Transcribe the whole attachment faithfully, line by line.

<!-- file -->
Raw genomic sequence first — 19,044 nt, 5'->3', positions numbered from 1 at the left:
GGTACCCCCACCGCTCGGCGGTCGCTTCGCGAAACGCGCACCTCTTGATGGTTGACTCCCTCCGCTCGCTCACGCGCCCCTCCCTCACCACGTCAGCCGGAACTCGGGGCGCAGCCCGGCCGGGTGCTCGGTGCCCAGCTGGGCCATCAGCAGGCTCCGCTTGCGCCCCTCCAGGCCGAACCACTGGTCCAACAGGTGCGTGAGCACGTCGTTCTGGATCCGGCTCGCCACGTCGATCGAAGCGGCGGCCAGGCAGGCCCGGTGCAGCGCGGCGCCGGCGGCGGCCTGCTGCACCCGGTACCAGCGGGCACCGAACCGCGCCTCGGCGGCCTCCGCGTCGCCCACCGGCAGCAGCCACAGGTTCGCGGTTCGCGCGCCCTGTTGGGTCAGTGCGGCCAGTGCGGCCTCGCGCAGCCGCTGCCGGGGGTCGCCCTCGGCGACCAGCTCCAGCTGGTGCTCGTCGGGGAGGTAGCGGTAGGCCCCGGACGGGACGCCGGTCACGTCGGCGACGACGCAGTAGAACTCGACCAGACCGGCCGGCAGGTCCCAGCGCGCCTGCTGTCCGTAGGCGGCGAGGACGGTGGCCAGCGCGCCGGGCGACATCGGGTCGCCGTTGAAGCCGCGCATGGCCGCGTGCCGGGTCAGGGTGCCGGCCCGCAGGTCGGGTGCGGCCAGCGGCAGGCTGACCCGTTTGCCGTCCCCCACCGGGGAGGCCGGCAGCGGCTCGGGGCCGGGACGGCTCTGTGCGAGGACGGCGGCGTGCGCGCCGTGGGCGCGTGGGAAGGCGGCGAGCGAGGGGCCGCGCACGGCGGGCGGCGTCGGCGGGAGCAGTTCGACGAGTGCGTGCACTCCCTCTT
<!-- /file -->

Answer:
Raw genomic sequence first — 19,044 nt, 5'->3', positions numbered from 1 at the left:
GGTACCCCCACCGCTCGGCGGTCGCTTCGCGAAACGCGCACCTCTTGATGGTTGACTCCCTCCGCTCGCTCACGCGCCCCTCCCTCACCACGTCAGCCGGAACTCGGGGCGCAGCCCGGCCGGGTGCTCGGTGCCCAGCTGGGCCATCAGCAGGCTCCGCTTGCGCCCCTCCAGGCCGAACCACTGGTCCAACAGGTGCGTGAGCACGTCGTTCTGGATCCGGCTCGCCACGTCGATCGAAGCGGCGGCCAGGCAGGCCCGGTGCAGCGCGGCGCCGGCGGCGGCCTGCTGCACCCGGTACCAGCGGGCACCGAACCGCGCCTCGGCGGCCTCCGCGTCGCCCACCGGCAGCAGCCACAGGTTCGCGGTTCGCGCGCCCTGTTGGGTCAGTGCGGCCAGTGCGGCCTCGCGCAGCCGCTGCCGGGGGTCGCCCTCGGCGACCAGCTCCAGCTGGTGCTCGTCGGGGAGGTAGCGGTAGGCCCCGGACGGGACGCCGGTCACGTCGGCGACGACGCAGTAGAACTCGACCAGACCGGCCGGCAGGTCCCAGCGCGCCTGCTGTCCGTAGGCGGCGAGGACGGTGGCCAGCGCGCCGGGCGACATCGGGTCGCCGTTGAAGCCGCGCATGGCCGCGTGCCGGGTCAGGGTGCCGGCCCGCAGGTCGGGTGCGGCCAGCGGCAGGCTGACCCGTTTGCCGTCCCCCACCGGGGAGGCCGGCAGCGGCTCGGGGCCGGGACGGCTCTGTGCGAGGACGGCGGCGTGCGCGCCGTGGGCGCGTGGGAAGGCGGCGAGCGAGGGGCCGCGCACGGCGGGCGGCGTCGGCGGGAGCAGTTCGACGAGTGCGTGCACTCCCTCTT